Archive for the ‘Claim Construction’ Category

Pacing Technologies v. Garmin – D&D Explained

Friday, February 20th, 2015

disclaimer marked on rubber stampIn this decision—No. 2014-1396 (Fed. Cir., Feb. 18, 2015)—the court affirmed a grant of summary judgment (a copy can be found at the end of this post) that Garmin’s exercise products do not infringe the claims of Pacing’s US Pat. No. 8,101,843. The court reviewed the case de novo because the district court had relied entirely on the intrinsic evidence. The claims were directing to a systems comprising  “playback devices” that the judge ruled do not play target tempo or pace information as “audio, video or visible signals,” e.g., while the user is running.

The panel affirmed that the preamble should be given weight as a claim limitation because:

“[w]hen limitations in the body of the claim rely upon and derive antecedent basis from the preamble, then the preamble may act as a necessary component of the claimed invention.” Eaton Corp. v. Rockwell International Corp., 323 F.3d 1332 (Fed. Cir. 2003).

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TEVA v. SANDOZ – THE DISSENT AND THE ZONE OF UNCERTAINTY

Wednesday, January 21st, 2015

In Teva v. Sandoz, decided yesterday by a 7-2 decision of the S. Ct., the lengthy dissent by Justices Alito and Thomas invoked the dreaded “zone of uncertainty” – a dangerous bar of shifting legal sands that defendants should not have to cross. This legal quicksand was recently invoked in Nautilus v. Biosig to justify raising the requirements of s. 112(2) from insolubly ambiguous to reasonably certainty, and has its roots in Markman and Festo, 535 U.S. 722, 731 (2002). Justice Thomas writes:

“So damaging is this unpredictability that we identified uniformity as an ‘independent’ reason justifying our allocation of claim construction to the court… The majority’s rule provides litigants who prevail in district court to take advantage of this uncertainly by arguing on appeal that the district court’s claim construction involved subsidiary findings of fact. At best, today’s holding will spawn costly [and meritless] – collateral litigation over the line between law and fact.” Slip. op. at 16 [dissent].

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Teva v. Sandoz: “Just the facts, Ma’am”

Wednesday, January 21st, 2015

Effectively reversing Cybor Corp., which flatly stated that a lower court’s claim construction is a question of law which is to be reviewed de novo by the Fed. Cir., yesterday the Supreme Court held 7-2 that questions of fact resolved by a district court prior to claim construction must be given deference by the Fed. Cir. and only reversed if clearly erroneous.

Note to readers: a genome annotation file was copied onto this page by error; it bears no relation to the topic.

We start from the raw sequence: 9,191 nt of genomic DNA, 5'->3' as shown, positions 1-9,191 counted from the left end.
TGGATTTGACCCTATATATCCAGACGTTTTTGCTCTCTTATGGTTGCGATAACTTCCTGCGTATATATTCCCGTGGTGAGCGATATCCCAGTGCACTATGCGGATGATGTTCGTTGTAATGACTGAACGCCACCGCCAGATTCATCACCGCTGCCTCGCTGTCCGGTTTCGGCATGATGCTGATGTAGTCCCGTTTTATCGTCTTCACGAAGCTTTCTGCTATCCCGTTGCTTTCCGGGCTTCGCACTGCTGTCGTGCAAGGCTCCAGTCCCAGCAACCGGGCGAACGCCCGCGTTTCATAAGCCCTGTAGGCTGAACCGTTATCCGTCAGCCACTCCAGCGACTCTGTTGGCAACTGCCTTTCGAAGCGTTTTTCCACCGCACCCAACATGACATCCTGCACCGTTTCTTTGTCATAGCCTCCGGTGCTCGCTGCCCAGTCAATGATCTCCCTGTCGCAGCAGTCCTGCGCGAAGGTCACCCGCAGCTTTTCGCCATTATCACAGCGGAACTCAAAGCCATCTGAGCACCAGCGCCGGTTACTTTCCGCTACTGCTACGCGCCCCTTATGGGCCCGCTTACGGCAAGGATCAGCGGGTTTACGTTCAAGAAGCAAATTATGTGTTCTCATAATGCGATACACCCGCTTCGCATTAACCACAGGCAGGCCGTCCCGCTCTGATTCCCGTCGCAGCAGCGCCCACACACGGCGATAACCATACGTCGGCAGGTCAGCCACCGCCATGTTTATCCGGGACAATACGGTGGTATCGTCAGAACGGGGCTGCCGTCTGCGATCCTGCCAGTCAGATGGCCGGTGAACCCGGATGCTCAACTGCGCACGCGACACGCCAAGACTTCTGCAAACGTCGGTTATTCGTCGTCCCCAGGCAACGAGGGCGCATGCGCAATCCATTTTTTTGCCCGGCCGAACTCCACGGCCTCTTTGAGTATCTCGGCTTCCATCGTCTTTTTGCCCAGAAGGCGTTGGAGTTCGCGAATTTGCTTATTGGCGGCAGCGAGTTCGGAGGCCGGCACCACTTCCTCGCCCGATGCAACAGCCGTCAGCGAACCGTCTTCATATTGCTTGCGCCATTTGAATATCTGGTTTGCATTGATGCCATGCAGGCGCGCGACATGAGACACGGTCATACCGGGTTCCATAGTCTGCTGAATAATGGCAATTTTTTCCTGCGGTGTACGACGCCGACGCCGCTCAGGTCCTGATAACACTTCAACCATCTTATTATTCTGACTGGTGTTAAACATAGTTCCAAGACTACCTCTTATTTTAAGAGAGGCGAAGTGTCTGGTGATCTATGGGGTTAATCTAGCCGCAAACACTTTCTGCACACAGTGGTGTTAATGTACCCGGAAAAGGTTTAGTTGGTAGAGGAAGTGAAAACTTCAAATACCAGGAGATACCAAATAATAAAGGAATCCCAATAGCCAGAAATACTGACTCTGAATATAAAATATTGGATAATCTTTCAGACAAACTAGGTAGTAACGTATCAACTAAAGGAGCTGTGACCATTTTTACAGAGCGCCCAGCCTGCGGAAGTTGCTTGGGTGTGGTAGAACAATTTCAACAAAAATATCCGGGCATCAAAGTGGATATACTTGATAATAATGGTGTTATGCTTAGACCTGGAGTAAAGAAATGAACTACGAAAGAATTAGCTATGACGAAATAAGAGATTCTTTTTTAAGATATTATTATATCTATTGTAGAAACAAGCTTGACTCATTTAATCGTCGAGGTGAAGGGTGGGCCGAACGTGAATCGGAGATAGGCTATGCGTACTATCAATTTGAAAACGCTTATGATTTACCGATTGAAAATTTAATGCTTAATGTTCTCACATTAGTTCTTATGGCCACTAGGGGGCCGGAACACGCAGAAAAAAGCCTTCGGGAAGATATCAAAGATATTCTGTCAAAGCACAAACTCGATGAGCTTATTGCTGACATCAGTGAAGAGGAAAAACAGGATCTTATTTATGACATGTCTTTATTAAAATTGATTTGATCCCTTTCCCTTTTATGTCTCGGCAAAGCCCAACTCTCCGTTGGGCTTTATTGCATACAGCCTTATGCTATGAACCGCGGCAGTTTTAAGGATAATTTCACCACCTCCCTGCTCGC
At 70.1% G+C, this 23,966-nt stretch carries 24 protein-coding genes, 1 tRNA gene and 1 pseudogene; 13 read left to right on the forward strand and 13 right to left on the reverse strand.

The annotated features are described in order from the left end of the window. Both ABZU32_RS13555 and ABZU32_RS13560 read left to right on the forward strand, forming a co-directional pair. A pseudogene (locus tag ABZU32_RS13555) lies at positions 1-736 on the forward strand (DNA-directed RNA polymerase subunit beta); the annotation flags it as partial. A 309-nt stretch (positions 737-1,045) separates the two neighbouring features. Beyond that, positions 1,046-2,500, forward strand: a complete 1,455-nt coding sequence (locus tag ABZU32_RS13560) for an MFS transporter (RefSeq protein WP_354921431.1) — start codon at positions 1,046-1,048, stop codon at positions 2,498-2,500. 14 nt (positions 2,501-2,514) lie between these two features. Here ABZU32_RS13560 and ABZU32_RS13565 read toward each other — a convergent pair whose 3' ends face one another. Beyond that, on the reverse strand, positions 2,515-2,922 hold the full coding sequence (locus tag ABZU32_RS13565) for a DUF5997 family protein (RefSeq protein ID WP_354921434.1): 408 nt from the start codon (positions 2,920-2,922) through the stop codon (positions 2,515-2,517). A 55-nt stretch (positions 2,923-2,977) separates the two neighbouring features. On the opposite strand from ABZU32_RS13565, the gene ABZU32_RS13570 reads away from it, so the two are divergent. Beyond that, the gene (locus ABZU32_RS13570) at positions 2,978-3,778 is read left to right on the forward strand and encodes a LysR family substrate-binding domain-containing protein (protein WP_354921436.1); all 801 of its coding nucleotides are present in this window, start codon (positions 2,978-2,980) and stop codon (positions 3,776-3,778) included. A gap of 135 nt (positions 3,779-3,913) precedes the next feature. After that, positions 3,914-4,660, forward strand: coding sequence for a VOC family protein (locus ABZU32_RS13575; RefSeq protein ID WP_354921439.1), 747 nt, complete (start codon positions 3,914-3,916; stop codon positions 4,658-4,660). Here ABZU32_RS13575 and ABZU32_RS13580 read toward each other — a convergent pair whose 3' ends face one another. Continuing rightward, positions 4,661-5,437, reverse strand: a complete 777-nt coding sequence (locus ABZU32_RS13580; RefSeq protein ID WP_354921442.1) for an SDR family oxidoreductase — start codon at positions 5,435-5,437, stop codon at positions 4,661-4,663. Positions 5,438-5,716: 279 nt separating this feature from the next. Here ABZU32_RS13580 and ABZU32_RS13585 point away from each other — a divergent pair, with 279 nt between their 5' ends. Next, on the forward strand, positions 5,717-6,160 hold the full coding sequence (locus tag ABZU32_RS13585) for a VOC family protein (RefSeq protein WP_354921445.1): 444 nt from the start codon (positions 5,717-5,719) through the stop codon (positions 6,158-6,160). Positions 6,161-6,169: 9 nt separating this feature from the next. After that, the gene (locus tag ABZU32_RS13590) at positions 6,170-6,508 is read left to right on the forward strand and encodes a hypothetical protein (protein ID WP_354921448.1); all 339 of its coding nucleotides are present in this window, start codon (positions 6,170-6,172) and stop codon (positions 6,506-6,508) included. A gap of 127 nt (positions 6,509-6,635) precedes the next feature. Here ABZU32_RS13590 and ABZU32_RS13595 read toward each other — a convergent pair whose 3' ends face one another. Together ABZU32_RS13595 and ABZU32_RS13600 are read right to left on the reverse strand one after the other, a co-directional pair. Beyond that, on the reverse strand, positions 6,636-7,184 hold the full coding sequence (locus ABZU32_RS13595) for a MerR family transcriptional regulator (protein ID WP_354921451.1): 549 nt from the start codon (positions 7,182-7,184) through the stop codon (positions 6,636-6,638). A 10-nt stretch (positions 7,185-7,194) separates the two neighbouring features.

The basic dispute arose over whether or not the term “molecular weight” was adequately defined — it could be calculated three different ways — or if the information in the specification, including a graph showing the peak average molecular weight met the requirements of s. 112(2). The experts disputed a discrepancy between value shown on the graph’s legend and the value at the actual peak of the curve. Teva’s expert testified that difference was small and was due to the conversion of the data from a chromatogram to the m.w. distribution curve in the figure. The District Court agreed, but the Fed. Cir. rejected these factual findings, without explaining why it was “clearly erroneous.” The Supreme Court vacated the Fed. Cir’s. Judgment of s. 112(2) invalidity and remanded, thus endorsing a “clear error” and not a de novo standard for review.

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101 Rejections Under the Guidelines: Mayo and Myriad “Go Viral”

Thursday, September 4th, 2014

This is a guest post from Hans Sauer, Deputy General Counsel, Intellectual Property for BIO.

“Recently, I set out to find real-world examples of recent rejections under the USPTO Guidance, to do my own sampling rather than rely on reported anecdotes. In just two hours of not very systematic searching, I was able to identify dozens of cases that have these new rejections, and I have attached some of the more interesting ones for you. [These can be found at the end of this post.] I focused mainly on applications with product claims, and pulled up method claims only incidentally.

“As expected, these new “product of nature” rejections go far beyond nucleic acid claims. Interesting examples include multipart vaccine preparations, industrial enzymes, organic crop protection products, a pharmaceutical composition and method of treatment involving an anticancer molecule from a marine sponge, and even a method for washing laundry. We’re also now seeing rejections of monoclonal antibody claims, which is something we were worried would happen. Perusing the attached rejections only takes a half hour; it’s a quick way to get an impression of what’s going on.”

Scanned from a Xerox multifunction device

Scanned from a Xerox multifunction device[1]

Scanned from a Xerox multifunction device[2]

Scanned from a Xerox multifunction device[3]